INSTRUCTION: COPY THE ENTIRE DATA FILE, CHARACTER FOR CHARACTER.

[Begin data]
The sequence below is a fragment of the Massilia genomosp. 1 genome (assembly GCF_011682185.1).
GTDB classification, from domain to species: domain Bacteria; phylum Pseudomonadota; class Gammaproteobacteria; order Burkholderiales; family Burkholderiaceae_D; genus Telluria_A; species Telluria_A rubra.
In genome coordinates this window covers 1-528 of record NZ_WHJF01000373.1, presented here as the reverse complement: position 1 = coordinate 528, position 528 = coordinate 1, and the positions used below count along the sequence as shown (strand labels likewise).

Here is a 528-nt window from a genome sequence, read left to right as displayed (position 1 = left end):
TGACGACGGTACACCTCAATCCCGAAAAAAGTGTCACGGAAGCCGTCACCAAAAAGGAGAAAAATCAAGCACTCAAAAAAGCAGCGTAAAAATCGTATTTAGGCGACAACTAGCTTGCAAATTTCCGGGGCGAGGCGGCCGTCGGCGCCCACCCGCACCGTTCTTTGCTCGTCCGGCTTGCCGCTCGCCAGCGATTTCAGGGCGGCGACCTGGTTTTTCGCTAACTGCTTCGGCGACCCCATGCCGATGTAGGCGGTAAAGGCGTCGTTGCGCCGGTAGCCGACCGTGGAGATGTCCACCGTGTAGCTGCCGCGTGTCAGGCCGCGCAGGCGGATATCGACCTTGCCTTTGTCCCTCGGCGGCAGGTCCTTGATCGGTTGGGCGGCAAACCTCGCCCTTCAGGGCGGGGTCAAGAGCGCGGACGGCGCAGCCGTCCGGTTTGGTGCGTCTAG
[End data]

The sequence below is a fragment of the Massilia genomosp. 1 genome (assembly GCF_011682185.1).
GTDB classification, from domain to species: domain Bacteria; phylum Pseudomonadota; class Gammaproteobacteria; order Burkholderiales; family Burkholderiaceae_D; genus Telluria_A; species Telluria_A rubra.
In genome coordinates this window covers 1-528 of record NZ_WHJF01000373.1, presented here as the reverse complement: position 1 = coordinate 528, position 528 = coordinate 1, and the positions used below count along the sequence as shown (strand labels likewise).

Here is a 528-nt window from a genome sequence, read left to right as displayed (position 1 = left end):
TGACGACGGTACACCTCAATCCCGAAAAAAGTGTCACGGAAGCCGTCACCAAAAAGGAGAAAAATCAAGCACTCAAAAAAGCAGCGTAAAAATCGTATTTAGGCGACAACTAGCTTGCAAATTTCCGGGGCGAGGCGGCCGTCGGCGCCCACCCGCACCGTTCTTTGCTCGTCCGGCTTGCCGCTCGCCAGCGATTTCAGGGCGGCGACCTGGTTTTTCGCTAACTGCTTCGGCGACCCCATGCCGATGTAGGCGGTAAAGGCGTCGTTGCGCCGGTAGCCGACCGTGGAGATGTCCACCGTGTAGCTGCCGCGTGTCAGGCCGCGCAGGCGGATATCGACCTTGCCTTTGTCCCTCGGCGGCAGGTCCTTGATCGGTTGGGCGGCAAACCTCGCCCTTCAGGGCGGGGTCAAGAGCGCGGACGGCGCAGCCGTCCGGTTTGGTGCGTCTAG